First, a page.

A few scanning tips

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Part 2 - The Histogram

Here is where we were, an old faded Ektachrome slide.

I started over instead using the Histogram Tool, and set both of the Green and Blue channels quite drastically, lowering the White Point to the middle. This is essentially the same plan as with the Curve tool just before, but this time, the Red channel also had the Black Point set.

This image was a PhotoCD, so external software had to be used. This is Photoshop, but some other programs have functional histograms too.

However, this is not about Photoshop.   The big point I am trying to make is that your scanner driver should have good Curve and Histogram tools too, and you can also do exactly this procedure when you scan your print or film.   In fact, that is the optimum time to do it.   It is why most scanners provide the tools when most image programs don't bother.   It is why you have a 30 or 36 bit scanner, to aid adjustment processes such as this. Here, after the scan, we are limited to 24 bit data now.




The Red histogram Black Point was raised as shown.

The White Point end shows a huge peak of clipped red, fully saturated now. This was a PhotoCD scan, and one would expect some degree of clipping from automatic scanning processes. That is NOT why this slide is red, but it doesn't help much either. It is NOT a good assumption that the peak is in the original slide, there would be no reason to suspect that. If you were doing the original scanning, you could avoid doing clipping this end.



The Green histogram White Point was clipped to the midpoint, from the knowledge last time. This brightens the mid point tones to be near 255 now.

It was possibly no coincidence that the base of the second peak was already at this point. The previous scan did slight clipping at the White Point, even here (unimportant now). The big problem is that all our Green is shifted left due to fading.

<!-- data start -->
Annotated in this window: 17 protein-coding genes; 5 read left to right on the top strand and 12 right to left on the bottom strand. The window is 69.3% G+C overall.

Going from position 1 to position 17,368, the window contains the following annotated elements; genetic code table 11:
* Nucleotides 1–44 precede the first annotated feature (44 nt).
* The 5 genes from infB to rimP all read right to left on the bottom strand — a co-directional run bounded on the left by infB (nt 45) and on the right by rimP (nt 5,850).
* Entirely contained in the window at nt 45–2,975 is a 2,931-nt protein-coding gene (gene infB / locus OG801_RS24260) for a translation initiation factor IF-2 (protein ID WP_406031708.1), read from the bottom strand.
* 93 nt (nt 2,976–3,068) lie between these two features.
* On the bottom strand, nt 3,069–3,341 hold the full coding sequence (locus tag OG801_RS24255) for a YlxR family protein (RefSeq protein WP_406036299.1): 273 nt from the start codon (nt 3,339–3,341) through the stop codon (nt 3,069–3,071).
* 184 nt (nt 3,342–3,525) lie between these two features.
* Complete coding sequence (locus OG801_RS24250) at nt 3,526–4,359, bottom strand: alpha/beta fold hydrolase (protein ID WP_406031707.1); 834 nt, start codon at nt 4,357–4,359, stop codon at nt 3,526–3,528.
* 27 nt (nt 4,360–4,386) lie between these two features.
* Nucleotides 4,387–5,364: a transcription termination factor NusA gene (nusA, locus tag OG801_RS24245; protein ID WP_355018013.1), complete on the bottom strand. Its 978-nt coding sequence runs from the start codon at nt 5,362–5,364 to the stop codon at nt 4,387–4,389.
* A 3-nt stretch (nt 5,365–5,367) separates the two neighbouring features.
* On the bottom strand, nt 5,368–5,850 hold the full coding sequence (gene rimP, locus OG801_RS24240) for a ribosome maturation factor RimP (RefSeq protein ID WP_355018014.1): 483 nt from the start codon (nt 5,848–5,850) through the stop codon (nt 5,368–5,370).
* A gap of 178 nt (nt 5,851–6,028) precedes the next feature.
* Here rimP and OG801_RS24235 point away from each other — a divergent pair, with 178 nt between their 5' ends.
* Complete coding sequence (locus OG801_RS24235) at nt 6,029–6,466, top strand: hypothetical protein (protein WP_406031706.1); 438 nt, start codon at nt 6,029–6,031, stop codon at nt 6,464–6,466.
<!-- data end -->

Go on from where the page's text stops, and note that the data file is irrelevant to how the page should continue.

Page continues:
I set the Blue histogram White Point to clip at the midpoint in the same way as the Green above.

Lots of blue at the zero end this time, data lost from fading, not to be recovered now.

How did I know how much to clip the Green and Blue?   I experimented a bit, and said "that's still too pink".   I was heavily influenced by the curve tool on the previous page, which suggested that the 128 midpoint was about right for the White Points of Green and Blue. You can see that is where we have left them.

The two methods shown here, the Curve tool before and the histogram now, have implemented essentially the same technique. In both cases, the Green and Blue White Point has been moved to the midpoint. We also adjusted the Black Point in Red in this second try. Could have, should have before too.

I can't say what to do in every case, you will have to experiment, but I can suggest to you that the Histogram and Curve Tools will be more productive than simpler tools for correcting color casts. Again, this image was a PhotoCD scan so there was no choice but to do this later in a program like Photoshop. But when scanning, your scanner has the best Histogram and Curve tools of all (because it is where the 30 or 36 bit data originates) and that is where this job is best done.

Here is the image after these adjustments.   It's great!   A very white fence, good flesh tones, good grass, and believable sky.


Copyright © 1997-2010 by Wayne Fulton - All rights are reserved.

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